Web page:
- Cardiogenic shock (characterized by decreased pumping ability and low blood pressure)
- Heart muscle rupture
- Blot clots
- Inflammation of the membrane surrounding the heart (pericarditis)
- Irregular heartbeat (dysrhythmia)
- Back flow of blood from heart valves (mitral regurgitation)
- Bulge on the wall of the heart (ventricular aneurysm)
- Dressler's syndrome (also known as postmyocardial infarction syndrome, a specific type of inflammation of the membrane pericardium surrounding the heart that occurs weeks or months after a heart attack)
- Cardiac arrest
Quality of Life
Depending on the severity of your heart attack and the related coronary artery disease, available treatments range from lifestyle adjustments to major surgery. Which treatment is right for you depends on your individual situation. Making lifestyle changes such as improving diet, gradually increasing exercise, and reducing stress can improve your overall quality of life as well as reduce your risk for a future heart attack. And even if you opt for surgery, you'll still need to make lifestyle changes to address the underlying heart disease.
Considerations for Children and Adolescents
Young people without any risk factors for heart attack might have one if they use cocaine or methamphetamines.
Considerations for Older People
Older people are at particular risk for heart attack. Risk factors such as high blood pressure build up over time. Also, the coronary arteries nourishing the heart become thicker and lose their elasticity with age. Stress associated with loneliness or depression can also increase your risk for heart attack. Finally, your age may impact which course of treatment your doctor chooses.
- Vitamin E: Two landmark Harvard studies one involving men, the other, women showed that vitamin E (100 IU/day) substantially reduces the risk of heart attack. Compared with those who did not take the vitamin, the people who did suffered significantly percent fewer heart attacks 37% in men, 41% in women. Vitamin E is a powerful antioxidant that also helps treat heart disease.
- Vitamin C: A major antioxidant, Vitamin C also helps prevent and treat heart disease.
- B vitamins: The B vitamins help reduce blood levels of homocysteine, a recently identified risk factor for heart attack. Researchers in Northern Ireland gave supplemental B vitamins to 101 men with high homocysteine levels. Eight weeks later, their homocysteine levels had dropped 28%, significantly reducing their risk of heart attack. Nutrition experts suggest 3 mg of vitamin B-6 and 400 mcg of folic acid.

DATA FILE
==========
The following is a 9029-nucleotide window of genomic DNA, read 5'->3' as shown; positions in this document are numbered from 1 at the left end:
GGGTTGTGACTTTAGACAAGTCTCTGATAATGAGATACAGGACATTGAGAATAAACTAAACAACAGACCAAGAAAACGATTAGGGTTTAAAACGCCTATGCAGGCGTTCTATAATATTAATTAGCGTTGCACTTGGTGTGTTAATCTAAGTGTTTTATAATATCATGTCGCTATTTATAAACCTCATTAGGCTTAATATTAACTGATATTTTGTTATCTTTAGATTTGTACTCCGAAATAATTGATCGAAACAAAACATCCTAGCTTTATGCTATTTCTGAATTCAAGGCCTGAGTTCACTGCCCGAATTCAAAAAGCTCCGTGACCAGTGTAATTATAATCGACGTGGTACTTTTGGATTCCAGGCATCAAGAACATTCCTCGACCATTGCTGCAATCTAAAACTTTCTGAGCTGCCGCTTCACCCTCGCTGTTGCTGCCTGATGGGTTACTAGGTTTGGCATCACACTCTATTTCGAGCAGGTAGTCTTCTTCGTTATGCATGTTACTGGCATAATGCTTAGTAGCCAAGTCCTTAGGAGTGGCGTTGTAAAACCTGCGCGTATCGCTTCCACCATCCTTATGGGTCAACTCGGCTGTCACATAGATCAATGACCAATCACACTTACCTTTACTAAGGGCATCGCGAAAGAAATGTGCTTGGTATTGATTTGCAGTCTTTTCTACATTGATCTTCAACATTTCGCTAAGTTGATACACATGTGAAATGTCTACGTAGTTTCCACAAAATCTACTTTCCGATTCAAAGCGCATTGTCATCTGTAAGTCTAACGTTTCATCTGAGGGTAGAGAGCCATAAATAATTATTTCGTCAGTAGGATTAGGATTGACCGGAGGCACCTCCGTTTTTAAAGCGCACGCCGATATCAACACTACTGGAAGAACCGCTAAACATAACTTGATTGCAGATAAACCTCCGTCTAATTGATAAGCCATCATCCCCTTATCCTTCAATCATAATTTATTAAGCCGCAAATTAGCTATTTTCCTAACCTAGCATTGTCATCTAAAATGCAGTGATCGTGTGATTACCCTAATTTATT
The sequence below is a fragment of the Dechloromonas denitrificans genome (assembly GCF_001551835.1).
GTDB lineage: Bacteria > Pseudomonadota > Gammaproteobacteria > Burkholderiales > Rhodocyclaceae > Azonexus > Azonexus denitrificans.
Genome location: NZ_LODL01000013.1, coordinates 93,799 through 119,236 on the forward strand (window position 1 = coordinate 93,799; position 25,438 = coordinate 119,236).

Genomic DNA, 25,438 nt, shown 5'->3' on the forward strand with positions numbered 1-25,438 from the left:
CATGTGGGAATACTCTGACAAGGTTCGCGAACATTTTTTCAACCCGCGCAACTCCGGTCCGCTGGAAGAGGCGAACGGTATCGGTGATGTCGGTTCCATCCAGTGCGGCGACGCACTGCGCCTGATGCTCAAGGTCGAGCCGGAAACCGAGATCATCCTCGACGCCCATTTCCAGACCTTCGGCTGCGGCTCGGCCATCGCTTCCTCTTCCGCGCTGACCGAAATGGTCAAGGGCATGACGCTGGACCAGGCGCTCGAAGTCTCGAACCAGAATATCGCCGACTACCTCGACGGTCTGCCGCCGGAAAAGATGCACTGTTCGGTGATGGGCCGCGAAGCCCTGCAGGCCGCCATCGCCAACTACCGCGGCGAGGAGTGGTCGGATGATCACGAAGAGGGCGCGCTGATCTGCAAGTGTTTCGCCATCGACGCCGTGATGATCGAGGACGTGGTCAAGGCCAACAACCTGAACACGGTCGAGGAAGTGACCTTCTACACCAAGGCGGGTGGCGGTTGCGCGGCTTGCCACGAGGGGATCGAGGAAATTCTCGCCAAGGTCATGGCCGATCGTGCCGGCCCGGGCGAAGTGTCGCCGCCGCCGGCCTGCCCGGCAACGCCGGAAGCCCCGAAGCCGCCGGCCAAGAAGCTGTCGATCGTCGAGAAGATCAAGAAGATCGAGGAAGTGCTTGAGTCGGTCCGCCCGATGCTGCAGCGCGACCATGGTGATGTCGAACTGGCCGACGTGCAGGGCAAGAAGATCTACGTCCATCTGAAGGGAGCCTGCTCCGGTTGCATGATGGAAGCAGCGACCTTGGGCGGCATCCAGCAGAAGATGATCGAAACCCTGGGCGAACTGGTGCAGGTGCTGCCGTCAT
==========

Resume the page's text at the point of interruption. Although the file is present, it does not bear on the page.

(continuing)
- Fish oil: you can get the omega-3 fatty acids found in cold-water fish without eating them if you take fish-oil supplements. In addition to preventing heart attack, fish oil also increases the effectiveness of angioplasty and coronary artery bypass surgery.
- Meditation is a key element of the Ornish program, and other studies also show its value. At the State University of New York, at Buffalo, researchers tested the exercise ability of 21 people with heart disease, and then taught them Transcendental Meditation (TM). Eight months later, they could exercise 15% more strenuously before experiencing chest pain, indicating a decreased risk of heart disease.
A great deal of research shows that the broad range of relaxation therapies helps prevent and treat heart disease. Practice whatever appeals to you: meditation, deep breathing, massage, hot baths, imagery/visualizations, progressive muscle relaxation, or self-hypnosis.
- Cherish your friends and family. The Ornish program includes a support group, since many studies show that social support helps prevent and treat heart disease. New York researchers followed more than 1,000 heart-attack survivors for four years. Among those who lived alone, 16 had a recurrence. But among those who lived with a spouse, the figure was only about half that.
- Garlic: Some experts believe that garlic reduces cholesterol and blood pressure, and it makes blood less likely to form the clots that can cause heart attacks. Commission E, the German panel of doctors, pharmacists, and herbalists that judges the safety and effectiveness of herbal medicines for the German government, recommends one to four garlic cloves a day.
- Willow bark: Doctors recommend low-dose aspirin to prevent the internal blood clots that trigger heart attacks. You can gain the same benefit from a cup of willow-bark tea. Willow bark contains salicin, aspirin's herbal precursor. A half-teaspoon of willow bark contains about 100 mg of salicin, enough to provide aspirin's benefits.